Rohingya rights groups, international human rights organizations and the international media have taken a dim view of the disingenuous protestations of innocence by Myanmar at the ICJ. Mohammed Mohibullah, chairman of the Arakan Rohingya Society for Peace and Human Rights, expressed disbelief at the arguments put forth by Suu Kyi in defense of Myanmar. He said, “The world will judge their claim of no genocide with evidence. A thief never admits he is a thief, but justice can be delivered through evidence”. Nicholas Bequelin of Amnesty International accused Suu Kyi of trying to downplay the severity of the crimes committed against the Rohingyas. He said that she “wouldn’t even refer to them by name or acknowledge the scale of the abuses. Such denials are deliberate, deceitful and dangerous. The exodus of more than three quarters of a million people from their homes and country was nothing but the result of an orchestrated campaign of murder, rape and terror”. George Graham of Save the Children averred that Suu Kyi's statements “fly in the face of all the evidence gathered by the UN, and the testimony our own teams have heard from countless survivors. Rohingya families have faced patterns of unimaginable horrors in a campaign of violence. Children and their parents have been systematically killed, maimed and raped”. He contended that “the government of Myanmar has failed at every turn to punish those responsible”.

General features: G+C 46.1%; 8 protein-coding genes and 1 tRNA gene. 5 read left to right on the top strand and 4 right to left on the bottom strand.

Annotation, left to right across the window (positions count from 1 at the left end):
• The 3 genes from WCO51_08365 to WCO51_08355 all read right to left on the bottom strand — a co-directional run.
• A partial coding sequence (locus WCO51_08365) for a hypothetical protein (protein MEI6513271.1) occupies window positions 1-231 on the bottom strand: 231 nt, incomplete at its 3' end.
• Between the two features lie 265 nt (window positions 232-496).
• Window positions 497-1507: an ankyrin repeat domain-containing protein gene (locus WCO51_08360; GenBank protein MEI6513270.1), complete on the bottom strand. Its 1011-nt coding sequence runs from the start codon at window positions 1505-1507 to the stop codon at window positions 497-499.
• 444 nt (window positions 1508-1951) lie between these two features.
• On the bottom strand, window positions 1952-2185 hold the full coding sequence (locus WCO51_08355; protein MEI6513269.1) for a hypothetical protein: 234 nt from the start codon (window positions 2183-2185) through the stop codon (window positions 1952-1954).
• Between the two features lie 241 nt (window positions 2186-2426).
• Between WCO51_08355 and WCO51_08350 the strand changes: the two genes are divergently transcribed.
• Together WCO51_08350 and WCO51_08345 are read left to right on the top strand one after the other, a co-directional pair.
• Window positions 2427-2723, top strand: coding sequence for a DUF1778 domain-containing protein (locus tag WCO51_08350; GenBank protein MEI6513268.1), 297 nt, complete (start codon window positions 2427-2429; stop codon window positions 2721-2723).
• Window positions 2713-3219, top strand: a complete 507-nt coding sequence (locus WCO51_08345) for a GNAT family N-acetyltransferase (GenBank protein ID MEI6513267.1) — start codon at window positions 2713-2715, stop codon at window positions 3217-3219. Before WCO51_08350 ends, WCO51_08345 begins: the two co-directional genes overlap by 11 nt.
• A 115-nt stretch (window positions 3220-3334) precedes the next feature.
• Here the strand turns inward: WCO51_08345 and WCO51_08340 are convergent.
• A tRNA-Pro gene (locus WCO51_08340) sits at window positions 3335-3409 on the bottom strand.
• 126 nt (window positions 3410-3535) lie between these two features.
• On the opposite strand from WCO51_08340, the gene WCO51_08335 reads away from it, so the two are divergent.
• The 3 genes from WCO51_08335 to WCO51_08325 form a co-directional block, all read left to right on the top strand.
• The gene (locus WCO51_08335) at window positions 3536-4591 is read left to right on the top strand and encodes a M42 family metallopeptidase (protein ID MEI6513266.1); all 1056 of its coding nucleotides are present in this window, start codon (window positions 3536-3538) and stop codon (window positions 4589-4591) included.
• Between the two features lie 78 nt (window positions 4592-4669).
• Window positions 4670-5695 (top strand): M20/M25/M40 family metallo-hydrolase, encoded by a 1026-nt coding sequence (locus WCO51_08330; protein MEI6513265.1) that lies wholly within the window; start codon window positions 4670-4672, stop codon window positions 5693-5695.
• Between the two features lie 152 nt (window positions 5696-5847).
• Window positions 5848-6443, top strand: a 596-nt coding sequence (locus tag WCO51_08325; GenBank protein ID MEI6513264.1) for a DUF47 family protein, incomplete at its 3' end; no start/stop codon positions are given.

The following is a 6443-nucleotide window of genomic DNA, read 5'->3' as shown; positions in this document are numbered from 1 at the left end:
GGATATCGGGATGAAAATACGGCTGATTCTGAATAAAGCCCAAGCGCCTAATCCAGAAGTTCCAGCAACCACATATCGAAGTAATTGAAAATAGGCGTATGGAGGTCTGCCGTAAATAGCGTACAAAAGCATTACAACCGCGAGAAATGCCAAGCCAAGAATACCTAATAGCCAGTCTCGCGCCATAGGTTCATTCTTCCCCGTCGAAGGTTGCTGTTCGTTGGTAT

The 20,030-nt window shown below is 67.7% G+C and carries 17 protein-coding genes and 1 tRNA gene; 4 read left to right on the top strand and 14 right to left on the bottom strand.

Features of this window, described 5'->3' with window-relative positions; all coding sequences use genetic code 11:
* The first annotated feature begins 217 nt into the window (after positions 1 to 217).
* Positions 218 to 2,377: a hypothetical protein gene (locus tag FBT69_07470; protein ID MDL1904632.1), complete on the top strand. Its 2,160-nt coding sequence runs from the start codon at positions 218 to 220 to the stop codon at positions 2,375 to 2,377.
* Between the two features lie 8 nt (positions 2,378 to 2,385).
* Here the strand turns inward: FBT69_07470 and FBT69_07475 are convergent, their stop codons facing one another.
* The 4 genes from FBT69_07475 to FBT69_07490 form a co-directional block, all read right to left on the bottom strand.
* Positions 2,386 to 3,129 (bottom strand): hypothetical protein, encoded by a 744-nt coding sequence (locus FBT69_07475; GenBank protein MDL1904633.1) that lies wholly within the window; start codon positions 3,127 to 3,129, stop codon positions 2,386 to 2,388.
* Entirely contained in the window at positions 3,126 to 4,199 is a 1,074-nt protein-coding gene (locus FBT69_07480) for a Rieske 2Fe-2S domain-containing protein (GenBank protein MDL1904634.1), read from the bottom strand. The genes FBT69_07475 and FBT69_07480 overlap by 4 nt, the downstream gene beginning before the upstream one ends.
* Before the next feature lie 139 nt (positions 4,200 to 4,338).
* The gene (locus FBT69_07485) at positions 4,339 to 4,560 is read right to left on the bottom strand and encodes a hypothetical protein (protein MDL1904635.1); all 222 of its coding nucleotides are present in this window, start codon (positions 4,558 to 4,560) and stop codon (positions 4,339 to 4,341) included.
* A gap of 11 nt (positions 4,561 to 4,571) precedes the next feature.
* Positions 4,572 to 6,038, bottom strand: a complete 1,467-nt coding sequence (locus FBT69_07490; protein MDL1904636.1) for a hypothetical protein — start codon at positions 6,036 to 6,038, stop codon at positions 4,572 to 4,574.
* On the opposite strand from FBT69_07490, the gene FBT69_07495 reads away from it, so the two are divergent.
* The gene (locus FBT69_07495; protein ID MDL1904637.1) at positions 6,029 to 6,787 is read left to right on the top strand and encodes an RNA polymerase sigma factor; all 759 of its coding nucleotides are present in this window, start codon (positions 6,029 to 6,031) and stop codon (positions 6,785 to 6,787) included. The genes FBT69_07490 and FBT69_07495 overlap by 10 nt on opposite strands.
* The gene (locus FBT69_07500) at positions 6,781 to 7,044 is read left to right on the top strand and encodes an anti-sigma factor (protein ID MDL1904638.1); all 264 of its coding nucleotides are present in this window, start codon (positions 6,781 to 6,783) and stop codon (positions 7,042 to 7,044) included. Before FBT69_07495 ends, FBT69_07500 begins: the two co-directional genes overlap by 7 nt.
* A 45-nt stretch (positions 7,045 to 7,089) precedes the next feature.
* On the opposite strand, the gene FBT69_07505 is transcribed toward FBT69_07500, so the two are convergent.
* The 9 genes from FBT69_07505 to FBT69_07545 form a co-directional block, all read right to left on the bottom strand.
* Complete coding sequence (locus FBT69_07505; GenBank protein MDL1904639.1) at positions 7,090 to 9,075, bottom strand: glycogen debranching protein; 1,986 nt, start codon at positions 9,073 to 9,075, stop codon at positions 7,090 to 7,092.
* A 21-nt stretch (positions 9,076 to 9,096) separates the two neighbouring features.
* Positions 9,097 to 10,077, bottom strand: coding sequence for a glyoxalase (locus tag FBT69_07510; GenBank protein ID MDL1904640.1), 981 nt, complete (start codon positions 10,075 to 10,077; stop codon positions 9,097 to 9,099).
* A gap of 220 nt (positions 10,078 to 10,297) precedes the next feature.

The ICJ is expected to deliver its verdict on the provisional measures sought by The Gambia in the coming weeks. The trial to determine whether Myanmar's government is guilty of genocide will, in all likelihood, take several years to conclude. The ICJ also does not have the power to enforce its verdicts. Hence, it is unlikely that The Gambia’s case will lead to a sudden amelioration of the miserable conditions being endured by the over 730,000 Rohingyas who fled Myanmar to Bangladesh after the Myanmar military launched its crackdown in 2017. The rulings of the ICJ carry significant legal weight though, and an adverse verdict could place serious pressure on the Myanmar government to relent and change track.
The Gambia needs to be commended for punching way above its weight in dragging Myanmar to the ICJ. Other countries, especially the more influential ones, should take a cue from The Gambia and redouble their efforts to ensure justice and a life of dignity for the Rohingyas. It was heartening that Canada and The Netherlands jointly extended support to The Gambia’s initiative just before the ICJ hearings began. More countries need to get on board, and the ones already involved must expand and sharpen their tools to pressurize Myanmar into action.